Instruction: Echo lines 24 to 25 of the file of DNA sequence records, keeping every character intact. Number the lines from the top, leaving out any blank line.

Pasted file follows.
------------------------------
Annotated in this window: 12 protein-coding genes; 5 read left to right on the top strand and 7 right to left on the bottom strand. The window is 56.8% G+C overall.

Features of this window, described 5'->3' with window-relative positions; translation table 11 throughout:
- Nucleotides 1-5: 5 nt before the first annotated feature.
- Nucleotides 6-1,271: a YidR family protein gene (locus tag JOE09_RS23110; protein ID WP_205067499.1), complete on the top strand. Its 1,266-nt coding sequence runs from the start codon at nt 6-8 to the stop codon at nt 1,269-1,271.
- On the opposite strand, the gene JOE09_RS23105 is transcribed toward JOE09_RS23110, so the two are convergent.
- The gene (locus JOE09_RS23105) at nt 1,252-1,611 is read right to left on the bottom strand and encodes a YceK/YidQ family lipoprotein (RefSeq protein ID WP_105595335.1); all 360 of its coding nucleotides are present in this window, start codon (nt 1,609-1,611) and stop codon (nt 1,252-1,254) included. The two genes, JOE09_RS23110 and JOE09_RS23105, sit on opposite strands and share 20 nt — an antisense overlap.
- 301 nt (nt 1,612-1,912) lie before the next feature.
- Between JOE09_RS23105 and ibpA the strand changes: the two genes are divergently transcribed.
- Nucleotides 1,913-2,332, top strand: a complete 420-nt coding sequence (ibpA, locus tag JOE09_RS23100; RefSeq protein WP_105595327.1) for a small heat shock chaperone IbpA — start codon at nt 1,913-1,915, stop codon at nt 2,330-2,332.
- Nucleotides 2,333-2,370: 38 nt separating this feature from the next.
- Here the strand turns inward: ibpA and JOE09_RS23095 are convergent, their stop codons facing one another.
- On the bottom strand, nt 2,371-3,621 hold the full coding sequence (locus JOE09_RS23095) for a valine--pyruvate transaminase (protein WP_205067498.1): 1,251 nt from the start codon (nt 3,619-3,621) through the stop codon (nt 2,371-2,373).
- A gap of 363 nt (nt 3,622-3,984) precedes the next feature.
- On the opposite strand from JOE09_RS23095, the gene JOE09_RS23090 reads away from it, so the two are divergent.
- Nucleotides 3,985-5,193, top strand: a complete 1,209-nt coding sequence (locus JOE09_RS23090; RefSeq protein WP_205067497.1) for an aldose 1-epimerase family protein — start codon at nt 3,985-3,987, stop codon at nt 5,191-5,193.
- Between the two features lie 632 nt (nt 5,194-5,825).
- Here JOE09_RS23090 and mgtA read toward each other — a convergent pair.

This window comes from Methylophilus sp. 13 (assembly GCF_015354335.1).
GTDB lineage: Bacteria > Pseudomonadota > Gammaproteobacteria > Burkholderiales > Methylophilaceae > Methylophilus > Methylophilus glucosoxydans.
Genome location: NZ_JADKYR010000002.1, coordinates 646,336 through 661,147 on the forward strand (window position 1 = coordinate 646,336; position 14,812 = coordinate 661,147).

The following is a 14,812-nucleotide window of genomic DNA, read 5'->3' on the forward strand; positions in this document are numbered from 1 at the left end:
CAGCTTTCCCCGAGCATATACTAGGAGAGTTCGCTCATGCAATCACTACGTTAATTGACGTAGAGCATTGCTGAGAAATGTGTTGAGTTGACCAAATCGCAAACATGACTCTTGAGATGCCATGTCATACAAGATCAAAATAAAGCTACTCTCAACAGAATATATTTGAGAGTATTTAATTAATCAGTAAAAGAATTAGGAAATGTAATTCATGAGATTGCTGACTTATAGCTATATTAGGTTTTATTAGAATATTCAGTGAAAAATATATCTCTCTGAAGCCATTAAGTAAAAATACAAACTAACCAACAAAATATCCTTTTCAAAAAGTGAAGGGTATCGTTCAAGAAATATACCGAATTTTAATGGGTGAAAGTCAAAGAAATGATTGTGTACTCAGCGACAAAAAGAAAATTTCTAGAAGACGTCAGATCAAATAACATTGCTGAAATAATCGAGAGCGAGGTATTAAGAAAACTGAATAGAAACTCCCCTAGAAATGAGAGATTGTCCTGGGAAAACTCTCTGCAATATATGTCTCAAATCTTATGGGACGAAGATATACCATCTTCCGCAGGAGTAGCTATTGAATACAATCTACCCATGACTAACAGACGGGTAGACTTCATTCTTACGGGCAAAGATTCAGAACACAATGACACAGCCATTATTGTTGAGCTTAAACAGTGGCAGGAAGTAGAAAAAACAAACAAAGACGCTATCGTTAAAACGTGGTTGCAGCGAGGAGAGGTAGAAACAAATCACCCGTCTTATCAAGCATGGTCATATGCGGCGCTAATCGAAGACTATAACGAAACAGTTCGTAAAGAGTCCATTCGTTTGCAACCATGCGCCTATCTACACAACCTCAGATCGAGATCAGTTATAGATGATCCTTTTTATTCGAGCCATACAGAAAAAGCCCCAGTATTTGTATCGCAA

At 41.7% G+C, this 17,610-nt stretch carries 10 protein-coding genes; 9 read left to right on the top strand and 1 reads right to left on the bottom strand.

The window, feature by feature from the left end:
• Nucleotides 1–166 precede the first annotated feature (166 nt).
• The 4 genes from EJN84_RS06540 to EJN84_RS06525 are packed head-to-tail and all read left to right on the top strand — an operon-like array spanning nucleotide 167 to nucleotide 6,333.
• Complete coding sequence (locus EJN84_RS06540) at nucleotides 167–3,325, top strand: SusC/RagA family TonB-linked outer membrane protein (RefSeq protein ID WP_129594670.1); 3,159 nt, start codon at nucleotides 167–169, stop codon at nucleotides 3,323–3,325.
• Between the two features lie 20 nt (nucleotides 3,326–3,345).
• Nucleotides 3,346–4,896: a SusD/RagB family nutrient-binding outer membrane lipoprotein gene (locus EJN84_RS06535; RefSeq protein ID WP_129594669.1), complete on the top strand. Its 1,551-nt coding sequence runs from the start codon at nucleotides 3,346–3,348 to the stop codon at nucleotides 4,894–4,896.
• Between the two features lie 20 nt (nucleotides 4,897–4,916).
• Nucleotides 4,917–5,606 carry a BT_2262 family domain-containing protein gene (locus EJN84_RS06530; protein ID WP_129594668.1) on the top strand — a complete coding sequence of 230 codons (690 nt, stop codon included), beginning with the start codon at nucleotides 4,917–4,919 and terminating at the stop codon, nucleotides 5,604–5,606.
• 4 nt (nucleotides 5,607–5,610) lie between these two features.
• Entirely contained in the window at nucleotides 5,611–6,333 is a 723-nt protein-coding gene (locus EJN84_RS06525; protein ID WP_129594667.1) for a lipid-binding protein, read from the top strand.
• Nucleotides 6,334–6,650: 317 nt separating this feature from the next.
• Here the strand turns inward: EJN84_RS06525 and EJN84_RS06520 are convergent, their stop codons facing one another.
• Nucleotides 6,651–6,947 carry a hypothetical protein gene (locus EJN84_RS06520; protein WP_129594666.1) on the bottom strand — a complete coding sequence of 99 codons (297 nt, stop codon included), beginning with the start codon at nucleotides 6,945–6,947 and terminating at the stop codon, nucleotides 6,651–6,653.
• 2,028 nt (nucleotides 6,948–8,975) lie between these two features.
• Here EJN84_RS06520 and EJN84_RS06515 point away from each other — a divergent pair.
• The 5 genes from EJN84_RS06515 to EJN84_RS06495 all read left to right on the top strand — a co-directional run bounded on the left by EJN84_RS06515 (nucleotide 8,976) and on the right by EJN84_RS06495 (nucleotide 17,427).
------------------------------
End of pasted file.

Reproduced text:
The window, feature by feature from the left end:
• Nucleotides 1–166 precede the first annotated feature (166 nt).